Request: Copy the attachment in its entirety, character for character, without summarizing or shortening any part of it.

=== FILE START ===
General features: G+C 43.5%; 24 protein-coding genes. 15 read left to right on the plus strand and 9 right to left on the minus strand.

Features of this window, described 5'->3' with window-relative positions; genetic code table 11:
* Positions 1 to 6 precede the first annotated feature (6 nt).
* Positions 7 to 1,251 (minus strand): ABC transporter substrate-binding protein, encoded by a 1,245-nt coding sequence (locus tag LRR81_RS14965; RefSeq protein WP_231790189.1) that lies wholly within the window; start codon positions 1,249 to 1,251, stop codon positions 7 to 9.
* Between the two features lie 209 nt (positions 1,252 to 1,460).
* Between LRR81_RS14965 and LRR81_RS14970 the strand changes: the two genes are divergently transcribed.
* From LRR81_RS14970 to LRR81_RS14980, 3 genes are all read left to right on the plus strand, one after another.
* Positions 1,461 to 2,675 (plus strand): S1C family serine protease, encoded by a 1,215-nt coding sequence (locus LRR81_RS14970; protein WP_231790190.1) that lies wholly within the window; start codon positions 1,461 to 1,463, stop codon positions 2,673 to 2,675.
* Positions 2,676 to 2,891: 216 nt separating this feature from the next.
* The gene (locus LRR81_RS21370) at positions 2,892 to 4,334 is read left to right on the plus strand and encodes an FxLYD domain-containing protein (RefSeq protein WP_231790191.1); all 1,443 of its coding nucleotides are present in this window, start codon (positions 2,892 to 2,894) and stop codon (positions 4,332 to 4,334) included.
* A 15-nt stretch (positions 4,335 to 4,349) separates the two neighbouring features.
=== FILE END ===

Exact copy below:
General features: G+C 43.5%; 24 protein-coding genes. 15 read left to right on the plus strand and 9 right to left on the minus strand.

Features of this window, described 5'->3' with window-relative positions; genetic code table 11:
* Positions 1 to 6 precede the first annotated feature (6 nt).
* Positions 7 to 1,251 (minus strand): ABC transporter substrate-binding protein, encoded by a 1,245-nt coding sequence (locus tag LRR81_RS14965; RefSeq protein WP_231790189.1) that lies wholly within the window; start codon positions 1,249 to 1,251, stop codon positions 7 to 9.
* Between the two features lie 209 nt (positions 1,252 to 1,460).
* Between LRR81_RS14965 and LRR81_RS14970 the strand changes: the two genes are divergently transcribed.
* From LRR81_RS14970 to LRR81_RS14980, 3 genes are all read left to right on the plus strand, one after another.
* Positions 1,461 to 2,675 (plus strand): S1C family serine protease, encoded by a 1,215-nt coding sequence (locus LRR81_RS14970; protein WP_231790190.1) that lies wholly within the window; start codon positions 1,461 to 1,463, stop codon positions 2,673 to 2,675.
* Positions 2,676 to 2,891: 216 nt separating this feature from the next.
* The gene (locus LRR81_RS21370) at positions 2,892 to 4,334 is read left to right on the plus strand and encodes an FxLYD domain-containing protein (RefSeq protein WP_231790191.1); all 1,443 of its coding nucleotides are present in this window, start codon (positions 2,892 to 2,894) and stop codon (positions 4,332 to 4,334) included.
* A 15-nt stretch (positions 4,335 to 4,349) separates the two neighbouring features.